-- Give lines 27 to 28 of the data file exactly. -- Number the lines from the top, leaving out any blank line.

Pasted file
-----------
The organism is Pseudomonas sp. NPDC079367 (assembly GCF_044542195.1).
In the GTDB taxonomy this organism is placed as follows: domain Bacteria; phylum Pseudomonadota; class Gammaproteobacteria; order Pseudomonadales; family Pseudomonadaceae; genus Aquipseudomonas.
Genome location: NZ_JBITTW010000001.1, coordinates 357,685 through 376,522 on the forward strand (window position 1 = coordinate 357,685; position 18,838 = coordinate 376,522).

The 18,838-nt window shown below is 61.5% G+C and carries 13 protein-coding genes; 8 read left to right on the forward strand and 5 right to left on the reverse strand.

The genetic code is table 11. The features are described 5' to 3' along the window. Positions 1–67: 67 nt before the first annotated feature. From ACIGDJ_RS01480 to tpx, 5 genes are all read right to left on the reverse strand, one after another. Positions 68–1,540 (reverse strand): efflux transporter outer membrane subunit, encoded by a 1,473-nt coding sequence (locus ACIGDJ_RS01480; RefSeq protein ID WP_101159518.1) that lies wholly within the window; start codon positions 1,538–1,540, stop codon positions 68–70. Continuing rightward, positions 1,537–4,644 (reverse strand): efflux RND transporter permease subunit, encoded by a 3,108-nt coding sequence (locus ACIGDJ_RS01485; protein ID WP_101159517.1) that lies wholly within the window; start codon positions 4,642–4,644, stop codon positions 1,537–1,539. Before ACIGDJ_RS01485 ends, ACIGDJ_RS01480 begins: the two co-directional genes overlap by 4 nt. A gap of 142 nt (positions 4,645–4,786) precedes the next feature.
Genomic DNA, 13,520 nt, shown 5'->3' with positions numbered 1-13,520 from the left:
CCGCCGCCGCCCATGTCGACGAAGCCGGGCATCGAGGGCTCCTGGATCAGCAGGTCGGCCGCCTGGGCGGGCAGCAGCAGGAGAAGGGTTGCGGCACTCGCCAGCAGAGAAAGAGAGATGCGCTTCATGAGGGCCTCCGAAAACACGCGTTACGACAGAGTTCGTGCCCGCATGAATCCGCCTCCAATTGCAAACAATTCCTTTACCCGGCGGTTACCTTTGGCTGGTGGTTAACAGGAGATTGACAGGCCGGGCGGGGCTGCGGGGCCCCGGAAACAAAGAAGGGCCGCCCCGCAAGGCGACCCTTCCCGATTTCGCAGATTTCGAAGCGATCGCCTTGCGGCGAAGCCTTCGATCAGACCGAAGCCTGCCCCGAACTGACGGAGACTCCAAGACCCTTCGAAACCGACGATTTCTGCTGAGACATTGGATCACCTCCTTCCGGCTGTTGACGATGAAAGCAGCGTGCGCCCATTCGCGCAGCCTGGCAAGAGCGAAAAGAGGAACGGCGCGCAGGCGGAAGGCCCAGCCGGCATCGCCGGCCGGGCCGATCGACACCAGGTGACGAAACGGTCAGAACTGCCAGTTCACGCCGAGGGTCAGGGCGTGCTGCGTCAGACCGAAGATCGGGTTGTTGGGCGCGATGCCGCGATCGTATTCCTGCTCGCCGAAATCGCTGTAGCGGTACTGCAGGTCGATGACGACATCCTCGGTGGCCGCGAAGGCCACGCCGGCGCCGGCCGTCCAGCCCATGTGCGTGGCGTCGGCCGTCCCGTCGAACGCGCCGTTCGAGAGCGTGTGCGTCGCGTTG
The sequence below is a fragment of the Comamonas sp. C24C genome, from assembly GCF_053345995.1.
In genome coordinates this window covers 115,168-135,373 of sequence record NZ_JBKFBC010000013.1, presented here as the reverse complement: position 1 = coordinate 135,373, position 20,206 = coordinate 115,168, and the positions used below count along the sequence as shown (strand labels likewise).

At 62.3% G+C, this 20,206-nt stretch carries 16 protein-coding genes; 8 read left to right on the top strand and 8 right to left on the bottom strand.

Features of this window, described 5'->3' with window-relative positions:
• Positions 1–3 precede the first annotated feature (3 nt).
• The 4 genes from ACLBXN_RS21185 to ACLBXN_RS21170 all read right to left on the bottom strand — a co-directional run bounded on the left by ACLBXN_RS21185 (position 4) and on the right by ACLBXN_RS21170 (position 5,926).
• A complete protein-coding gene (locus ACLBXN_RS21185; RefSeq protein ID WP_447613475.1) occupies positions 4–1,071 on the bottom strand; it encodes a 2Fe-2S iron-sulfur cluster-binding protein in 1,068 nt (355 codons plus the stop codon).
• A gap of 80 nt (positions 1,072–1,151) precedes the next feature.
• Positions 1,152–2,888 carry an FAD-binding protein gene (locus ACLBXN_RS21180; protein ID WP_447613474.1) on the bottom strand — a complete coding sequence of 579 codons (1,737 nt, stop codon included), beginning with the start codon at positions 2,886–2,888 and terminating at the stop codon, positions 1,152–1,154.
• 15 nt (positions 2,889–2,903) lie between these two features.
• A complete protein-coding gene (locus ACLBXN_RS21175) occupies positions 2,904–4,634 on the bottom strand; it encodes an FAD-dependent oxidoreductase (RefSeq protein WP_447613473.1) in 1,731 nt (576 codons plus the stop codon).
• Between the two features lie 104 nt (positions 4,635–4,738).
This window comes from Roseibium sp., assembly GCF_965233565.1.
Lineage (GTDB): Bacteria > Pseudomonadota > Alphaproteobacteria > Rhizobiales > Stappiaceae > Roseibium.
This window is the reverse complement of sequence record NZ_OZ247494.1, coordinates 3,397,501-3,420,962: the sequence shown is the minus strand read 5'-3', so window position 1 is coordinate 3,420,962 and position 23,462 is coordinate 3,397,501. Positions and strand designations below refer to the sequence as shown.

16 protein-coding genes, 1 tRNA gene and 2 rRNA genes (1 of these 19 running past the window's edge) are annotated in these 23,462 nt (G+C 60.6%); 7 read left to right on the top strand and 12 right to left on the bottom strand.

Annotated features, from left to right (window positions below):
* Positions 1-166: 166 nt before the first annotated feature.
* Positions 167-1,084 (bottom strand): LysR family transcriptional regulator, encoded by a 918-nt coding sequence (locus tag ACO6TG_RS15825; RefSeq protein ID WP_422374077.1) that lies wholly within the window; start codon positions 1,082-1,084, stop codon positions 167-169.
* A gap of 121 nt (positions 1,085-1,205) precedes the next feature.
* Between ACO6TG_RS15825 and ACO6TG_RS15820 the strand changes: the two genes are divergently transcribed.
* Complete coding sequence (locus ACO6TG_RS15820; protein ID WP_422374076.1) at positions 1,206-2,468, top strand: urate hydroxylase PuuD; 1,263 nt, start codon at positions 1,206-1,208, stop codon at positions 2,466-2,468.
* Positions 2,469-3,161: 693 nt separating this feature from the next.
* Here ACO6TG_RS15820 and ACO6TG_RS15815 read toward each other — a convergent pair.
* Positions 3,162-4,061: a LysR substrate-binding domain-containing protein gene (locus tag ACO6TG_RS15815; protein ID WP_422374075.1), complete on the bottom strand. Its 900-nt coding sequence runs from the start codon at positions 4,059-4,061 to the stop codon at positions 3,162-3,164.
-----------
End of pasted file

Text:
* A gap of 121 nt (positions 1,085-1,205) precedes the next feature.
* Between ACO6TG_RS15825 and ACO6TG_RS15820 the strand changes: the two genes are divergently transcribed.